The Chicago White Sox organization is no stranger to high-priced baseball superstars, but this one may sink the ship.
White Sox No Stranger to Big Names
In 2008, the White Sox traded for Hall of Fame lock Ken Griffey, Jr.
The next season, they offered the San Diego Padres a package that would make the Queen blush for ace Jake Peavy. After the Padres declined, they claimed Alex Rios off of waivers from the Toronto Blue Jays; he was nice enough to bring his $70 million contract with him.
This past off-season, they brought in speedster Juan Pierre, the sure-handed Omar Vizquel, disappointing Mark Teahan, and slugger Andruw Jones. Want a pitcher? At the trade deadline, they acquired strikeout artist Edwin Jackson.
So why would this team, loaded with designated hitters and over-priced disappointments, want the laziest DH and most grossly overpaid player in the league? Only General Manager Kenny Williams truly knows the answer to that question.
Will Manny be Manny?
After Ramirez's trade to the Dodgers at the 2008 trade deadline, he was hotter than Hades. To end the season, he hit an astonishing .396 with 17 HR and 53 RBI. He was named National League Player of the Month for August, when he hit for a .415 average, nine HR, and 25 RBI.
With Mannywood postered all over the city, Dodger fans could not be happier with Manny Ramirez.
Two months after signing a two-year, $45 million contract, he was suspended by the league for violating the Performance Enhancing Drug Policy. Who would have thought a guy with over 500 home runs was taking a woman's fertility drug?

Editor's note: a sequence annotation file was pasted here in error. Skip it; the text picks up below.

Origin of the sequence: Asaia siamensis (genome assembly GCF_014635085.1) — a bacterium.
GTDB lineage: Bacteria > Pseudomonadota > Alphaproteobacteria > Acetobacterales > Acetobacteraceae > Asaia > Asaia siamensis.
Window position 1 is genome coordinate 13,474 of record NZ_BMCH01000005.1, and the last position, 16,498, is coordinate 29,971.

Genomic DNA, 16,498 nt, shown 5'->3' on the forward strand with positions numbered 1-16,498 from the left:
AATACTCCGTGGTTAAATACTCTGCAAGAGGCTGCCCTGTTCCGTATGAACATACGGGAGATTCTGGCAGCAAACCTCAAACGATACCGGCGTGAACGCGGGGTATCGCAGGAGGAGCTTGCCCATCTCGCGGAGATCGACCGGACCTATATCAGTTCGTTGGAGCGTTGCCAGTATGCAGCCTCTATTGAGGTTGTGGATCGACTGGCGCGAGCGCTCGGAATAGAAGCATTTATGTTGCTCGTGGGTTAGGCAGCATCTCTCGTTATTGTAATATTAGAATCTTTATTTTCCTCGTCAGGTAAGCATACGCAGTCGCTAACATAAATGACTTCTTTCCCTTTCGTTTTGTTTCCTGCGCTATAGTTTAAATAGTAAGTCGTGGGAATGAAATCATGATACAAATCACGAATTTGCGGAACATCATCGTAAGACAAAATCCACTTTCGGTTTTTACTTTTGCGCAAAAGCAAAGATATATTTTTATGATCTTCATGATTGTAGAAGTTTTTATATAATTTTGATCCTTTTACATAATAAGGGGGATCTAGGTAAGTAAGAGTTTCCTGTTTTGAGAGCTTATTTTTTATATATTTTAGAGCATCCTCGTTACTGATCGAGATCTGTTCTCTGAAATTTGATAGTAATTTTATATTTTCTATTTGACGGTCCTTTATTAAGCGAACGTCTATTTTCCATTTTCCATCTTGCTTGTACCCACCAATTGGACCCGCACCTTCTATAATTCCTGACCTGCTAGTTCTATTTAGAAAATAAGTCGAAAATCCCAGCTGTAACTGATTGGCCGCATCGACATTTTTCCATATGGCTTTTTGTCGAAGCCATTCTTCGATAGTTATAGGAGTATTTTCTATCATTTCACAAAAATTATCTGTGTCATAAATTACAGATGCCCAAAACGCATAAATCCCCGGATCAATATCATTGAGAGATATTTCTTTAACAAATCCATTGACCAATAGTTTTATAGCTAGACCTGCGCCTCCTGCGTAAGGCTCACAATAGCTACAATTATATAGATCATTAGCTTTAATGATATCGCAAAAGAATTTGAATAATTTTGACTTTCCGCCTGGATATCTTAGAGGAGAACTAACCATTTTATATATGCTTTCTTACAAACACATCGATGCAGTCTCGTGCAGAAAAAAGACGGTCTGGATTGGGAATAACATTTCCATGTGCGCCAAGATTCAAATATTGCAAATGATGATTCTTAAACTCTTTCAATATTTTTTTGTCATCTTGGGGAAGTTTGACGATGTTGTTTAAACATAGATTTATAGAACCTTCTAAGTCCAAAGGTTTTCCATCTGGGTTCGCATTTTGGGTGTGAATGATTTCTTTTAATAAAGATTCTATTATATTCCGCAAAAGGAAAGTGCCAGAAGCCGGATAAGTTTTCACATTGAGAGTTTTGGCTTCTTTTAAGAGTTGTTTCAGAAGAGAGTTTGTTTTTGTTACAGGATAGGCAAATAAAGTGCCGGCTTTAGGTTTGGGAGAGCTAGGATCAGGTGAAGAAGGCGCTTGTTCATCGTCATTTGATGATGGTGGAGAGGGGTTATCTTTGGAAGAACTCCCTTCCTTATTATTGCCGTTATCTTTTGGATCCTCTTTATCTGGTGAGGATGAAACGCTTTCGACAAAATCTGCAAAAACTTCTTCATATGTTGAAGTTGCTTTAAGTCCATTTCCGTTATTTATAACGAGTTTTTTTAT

Suspensions and gimmicks aside, Ramirez can buckle down when he is needed—and the White Sox need him badly.
As of August 30, the day he is expected to join his new club, the White Sox are four and a half games back of the AL Central-leading Minnesota Twins. After the streak that brought them out of the division cellar and into the playoff hunt, the team has noticeably cooled off.
What they desperately need is a pick-me-up. Kind of like the Dodgers had in 2008.
Where Will He Play?
With Pierre, Rios, and Carlos Quentin in the outfield, with Jones and Mark Kotsay splitting time as the designated hitter, there does not leave much room for the White Sox new slugger. Ramirez is much better than the current designated hitters, so Manager Ozzie Guillen will gladly place them on the bench.
However, with Ramirez's arrival, the bench will quickly become crowded with one-dimensional sluggers. The White Sox will have to designate a player for assignment or send one through waivers to clear room for Ramirez.
But when all the smoke has cleared and Manny Ramirez is in the everyday lineup, he will certainly bring a sense of humor and a big bat to a deserving ball club. Fans will either learn to love or hate his gimmicks and gaffes.
But no matter what, they can all expect a rejuvenated and championship-hungry Manny Ramirez.